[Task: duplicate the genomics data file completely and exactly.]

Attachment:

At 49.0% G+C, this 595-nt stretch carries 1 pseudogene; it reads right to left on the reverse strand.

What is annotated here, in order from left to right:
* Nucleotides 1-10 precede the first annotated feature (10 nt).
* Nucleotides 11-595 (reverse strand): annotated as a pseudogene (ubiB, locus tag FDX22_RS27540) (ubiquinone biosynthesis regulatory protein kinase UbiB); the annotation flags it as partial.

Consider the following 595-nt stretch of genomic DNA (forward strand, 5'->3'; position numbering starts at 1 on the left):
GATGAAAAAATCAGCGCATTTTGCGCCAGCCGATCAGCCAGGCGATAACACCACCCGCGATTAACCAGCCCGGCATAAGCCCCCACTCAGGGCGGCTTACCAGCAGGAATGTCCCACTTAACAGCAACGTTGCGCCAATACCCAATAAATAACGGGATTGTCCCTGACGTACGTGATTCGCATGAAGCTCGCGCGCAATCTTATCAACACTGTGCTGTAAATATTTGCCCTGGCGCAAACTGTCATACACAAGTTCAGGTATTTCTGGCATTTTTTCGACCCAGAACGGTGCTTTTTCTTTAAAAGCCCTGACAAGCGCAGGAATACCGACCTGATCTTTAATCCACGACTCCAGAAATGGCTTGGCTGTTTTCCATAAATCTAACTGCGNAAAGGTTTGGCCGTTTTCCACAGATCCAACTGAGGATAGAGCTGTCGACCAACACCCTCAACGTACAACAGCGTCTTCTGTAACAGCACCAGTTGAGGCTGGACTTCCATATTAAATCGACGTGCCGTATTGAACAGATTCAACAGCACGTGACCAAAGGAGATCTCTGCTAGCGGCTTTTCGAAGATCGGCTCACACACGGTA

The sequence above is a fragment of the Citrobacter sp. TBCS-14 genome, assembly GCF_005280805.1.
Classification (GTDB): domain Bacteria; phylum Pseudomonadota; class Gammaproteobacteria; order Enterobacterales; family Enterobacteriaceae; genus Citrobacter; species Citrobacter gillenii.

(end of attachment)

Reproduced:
At 49.0% G+C, this 595-nt stretch carries 1 pseudogene; it reads right to left on the reverse strand.

What is annotated here, in order from left to right:
* Nucleotides 1-10 precede the first annotated feature (10 nt).
* Nucleotides 11-595 (reverse strand): annotated as a pseudogene (ubiB, locus tag FDX22_RS27540) (ubiquinone biosynthesis regulatory protein kinase UbiB); the annotation flags it as partial.

Consider the following 595-nt stretch of genomic DNA (forward strand, 5'->3'; position numbering starts at 1 on the left):
GATGAAAAAATCAGCGCATTTTGCGCCAGCCGATCAGCCAGGCGATAACACCACCCGCGATTAACCAGCCCGGCATAAGCCCCCACTCAGGGCGGCTTACCAGCAGGAATGTCCCACTTAACAGCAACGTTGCGCCAATACCCAATAAATAACGGGATTGTCCCTGACGTACGTGATTCGCATGAAGCTCGCGCGCAATCTTATCAACACTGTGCTGTAAATATTTGCCCTGGCGCAAACTGTCATACACAAGTTCAGGTATTTCTGGCATTTTTTCGACCCAGAACGGTGCTTTTTCTTTAAAAGCCCTGACAAGCGCAGGAATACCGACCTGATCTTTAATCCACGACTCCAGAAATGGCTTGGCTGTTTTCCATAAATCTAACTGCGNAAAGGTTTGGCCGTTTTCCACAGATCCAACTGAGGATAGAGCTGTCGACCAACACCCTCAACGTACAACAGCGTCTTCTGTAACAGCACCAGTTGAGGCTGGACTTCCATATTAAATCGACGTGCCGTATTGAACAGATTCAACAGCACGTGACCAAAGGAGATCTCTGCTAGCGGCTTTTCGAAGATCGGCTCACACACGGTA

The sequence above is a fragment of the Citrobacter sp. TBCS-14 genome, assembly GCF_005280805.1.
Classification (GTDB): domain Bacteria; phylum Pseudomonadota; class Gammaproteobacteria; order Enterobacterales; family Enterobacteriaceae; genus Citrobacter; species Citrobacter gillenii.